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Diverse Docket: Weatherford College Prevails in Discrimination Suit

Diverse DocketA federal appeals court has upheld a Texas community college’s defense against discrimination and retaliation charges by the former chair of its Kinesiology Department.

The court’s decision outlined a series of conflicts that “began as soon as Weatherford College hired” Dr. Karen Lopez Austen as a professor and department chair in 2007 and continued until her contract wasn’t renewed in 2010.

As examples:

· The assistant men’s basketball coach complained that Austen “made improper comments regarding his physique, initiated confrontations with him and often secretly took photographs of him as he was working out.”

· A department secretary told police that Austen behaved inappropriately by inviting the secretary’s daughter to her office, showing inappropriate photos and asking to measure the daughter with a measuring tape.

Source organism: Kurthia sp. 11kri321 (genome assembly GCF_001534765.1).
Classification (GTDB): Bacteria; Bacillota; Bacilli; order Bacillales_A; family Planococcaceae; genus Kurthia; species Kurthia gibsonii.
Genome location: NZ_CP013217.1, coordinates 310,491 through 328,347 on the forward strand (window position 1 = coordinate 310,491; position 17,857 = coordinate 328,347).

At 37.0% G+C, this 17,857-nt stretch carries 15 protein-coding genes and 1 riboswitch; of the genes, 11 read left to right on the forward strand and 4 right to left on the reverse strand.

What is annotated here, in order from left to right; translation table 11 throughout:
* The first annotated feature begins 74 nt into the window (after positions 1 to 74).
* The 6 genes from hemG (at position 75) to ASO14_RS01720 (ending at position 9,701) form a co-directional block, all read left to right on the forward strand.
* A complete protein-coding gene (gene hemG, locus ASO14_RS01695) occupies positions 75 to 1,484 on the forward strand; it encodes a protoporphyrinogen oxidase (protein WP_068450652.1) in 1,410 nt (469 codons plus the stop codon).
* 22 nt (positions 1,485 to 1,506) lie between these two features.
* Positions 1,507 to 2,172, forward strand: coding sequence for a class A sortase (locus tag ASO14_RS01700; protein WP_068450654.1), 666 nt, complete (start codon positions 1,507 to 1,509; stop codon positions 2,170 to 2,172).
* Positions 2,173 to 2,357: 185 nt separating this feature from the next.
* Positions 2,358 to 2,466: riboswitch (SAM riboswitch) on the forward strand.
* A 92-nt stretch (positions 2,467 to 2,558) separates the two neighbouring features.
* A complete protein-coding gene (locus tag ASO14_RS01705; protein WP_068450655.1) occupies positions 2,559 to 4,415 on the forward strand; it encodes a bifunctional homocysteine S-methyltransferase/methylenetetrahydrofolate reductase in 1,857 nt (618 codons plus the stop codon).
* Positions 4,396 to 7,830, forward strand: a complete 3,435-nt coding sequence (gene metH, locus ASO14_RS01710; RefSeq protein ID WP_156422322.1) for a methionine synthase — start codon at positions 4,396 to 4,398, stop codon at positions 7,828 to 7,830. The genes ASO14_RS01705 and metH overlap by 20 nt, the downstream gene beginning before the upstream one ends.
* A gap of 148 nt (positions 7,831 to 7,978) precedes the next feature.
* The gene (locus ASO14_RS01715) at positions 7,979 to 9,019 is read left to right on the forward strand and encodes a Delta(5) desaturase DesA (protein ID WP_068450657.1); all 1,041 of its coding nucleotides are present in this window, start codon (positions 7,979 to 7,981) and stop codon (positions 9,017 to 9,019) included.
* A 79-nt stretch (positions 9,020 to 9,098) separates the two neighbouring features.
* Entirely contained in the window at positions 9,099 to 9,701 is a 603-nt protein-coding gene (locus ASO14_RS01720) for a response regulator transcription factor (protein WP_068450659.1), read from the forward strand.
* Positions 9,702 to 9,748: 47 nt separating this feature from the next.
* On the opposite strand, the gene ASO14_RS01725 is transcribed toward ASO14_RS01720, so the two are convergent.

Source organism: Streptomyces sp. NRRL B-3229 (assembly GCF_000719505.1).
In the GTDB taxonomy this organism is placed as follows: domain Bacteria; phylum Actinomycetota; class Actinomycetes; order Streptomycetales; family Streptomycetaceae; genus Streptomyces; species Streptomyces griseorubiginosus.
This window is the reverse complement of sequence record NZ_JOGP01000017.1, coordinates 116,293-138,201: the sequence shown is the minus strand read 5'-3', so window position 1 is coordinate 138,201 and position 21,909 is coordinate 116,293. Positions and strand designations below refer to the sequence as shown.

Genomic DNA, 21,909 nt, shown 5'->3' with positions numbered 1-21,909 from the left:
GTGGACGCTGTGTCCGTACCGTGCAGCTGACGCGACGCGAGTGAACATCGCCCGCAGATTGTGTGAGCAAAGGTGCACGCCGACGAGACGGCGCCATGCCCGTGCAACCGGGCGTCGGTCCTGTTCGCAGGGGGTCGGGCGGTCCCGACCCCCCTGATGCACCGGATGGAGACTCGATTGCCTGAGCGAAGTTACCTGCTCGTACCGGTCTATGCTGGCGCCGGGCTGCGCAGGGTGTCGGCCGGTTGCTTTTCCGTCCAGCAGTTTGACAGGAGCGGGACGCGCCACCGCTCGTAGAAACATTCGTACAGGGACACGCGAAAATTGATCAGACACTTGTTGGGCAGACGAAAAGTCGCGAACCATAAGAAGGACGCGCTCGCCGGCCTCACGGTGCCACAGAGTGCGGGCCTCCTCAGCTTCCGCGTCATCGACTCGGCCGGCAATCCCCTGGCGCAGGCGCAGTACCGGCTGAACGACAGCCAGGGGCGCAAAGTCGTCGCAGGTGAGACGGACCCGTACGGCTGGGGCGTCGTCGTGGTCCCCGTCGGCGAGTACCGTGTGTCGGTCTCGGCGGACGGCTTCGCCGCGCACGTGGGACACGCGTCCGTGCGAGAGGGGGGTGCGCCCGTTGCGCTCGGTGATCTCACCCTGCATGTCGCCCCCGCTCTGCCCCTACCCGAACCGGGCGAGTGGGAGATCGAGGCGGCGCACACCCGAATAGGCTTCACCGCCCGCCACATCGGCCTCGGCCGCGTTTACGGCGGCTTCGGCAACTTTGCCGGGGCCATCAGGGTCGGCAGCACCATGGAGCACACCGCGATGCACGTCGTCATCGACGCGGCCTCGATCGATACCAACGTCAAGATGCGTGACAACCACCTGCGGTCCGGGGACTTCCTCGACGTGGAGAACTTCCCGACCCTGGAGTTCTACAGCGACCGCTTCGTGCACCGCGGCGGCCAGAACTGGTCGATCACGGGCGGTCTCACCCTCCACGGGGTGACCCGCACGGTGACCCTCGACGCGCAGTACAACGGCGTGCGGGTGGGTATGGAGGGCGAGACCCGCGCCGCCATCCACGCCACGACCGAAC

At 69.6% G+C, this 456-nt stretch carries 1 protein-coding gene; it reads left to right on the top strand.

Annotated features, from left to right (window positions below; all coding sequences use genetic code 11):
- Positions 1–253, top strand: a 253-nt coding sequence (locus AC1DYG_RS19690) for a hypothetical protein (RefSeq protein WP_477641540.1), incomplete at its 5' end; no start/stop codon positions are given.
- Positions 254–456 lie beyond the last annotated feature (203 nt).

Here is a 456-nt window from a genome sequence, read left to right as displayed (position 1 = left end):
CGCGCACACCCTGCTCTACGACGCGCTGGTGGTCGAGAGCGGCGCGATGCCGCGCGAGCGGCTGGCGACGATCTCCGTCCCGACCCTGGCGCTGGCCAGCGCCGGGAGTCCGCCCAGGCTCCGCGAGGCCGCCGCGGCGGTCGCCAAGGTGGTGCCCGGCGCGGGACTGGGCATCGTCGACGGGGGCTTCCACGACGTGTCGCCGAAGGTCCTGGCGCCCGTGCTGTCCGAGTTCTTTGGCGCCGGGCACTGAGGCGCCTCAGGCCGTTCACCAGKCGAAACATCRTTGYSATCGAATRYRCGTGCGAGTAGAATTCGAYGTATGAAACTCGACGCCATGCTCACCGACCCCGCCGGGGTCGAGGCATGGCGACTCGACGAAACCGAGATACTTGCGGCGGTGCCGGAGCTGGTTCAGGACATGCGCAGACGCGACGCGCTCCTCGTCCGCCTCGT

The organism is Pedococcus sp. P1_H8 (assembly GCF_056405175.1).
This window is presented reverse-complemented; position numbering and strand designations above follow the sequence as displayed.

· An internal complaint by the same secretary accused Austen of belittling, threatening and stalking her and creating “an unrelenting hostile work environment on a daily basis.”

Later, the college’s athletic director “reported concerns regarding Austen’s aggressive and confrontational treatment” of a different secretary, and Austen’s dean reprimanded her for not following the college’s purchasing policy, the Fifth Circuit U.S. Court of Appeals said.

In its decision, the court said Austen received reprimands for unprofessional behavior after storming out of the senior vice president’s office, for contacting a student she allegedly asked to make a false report and for unwillingness to participate in administrative meetings.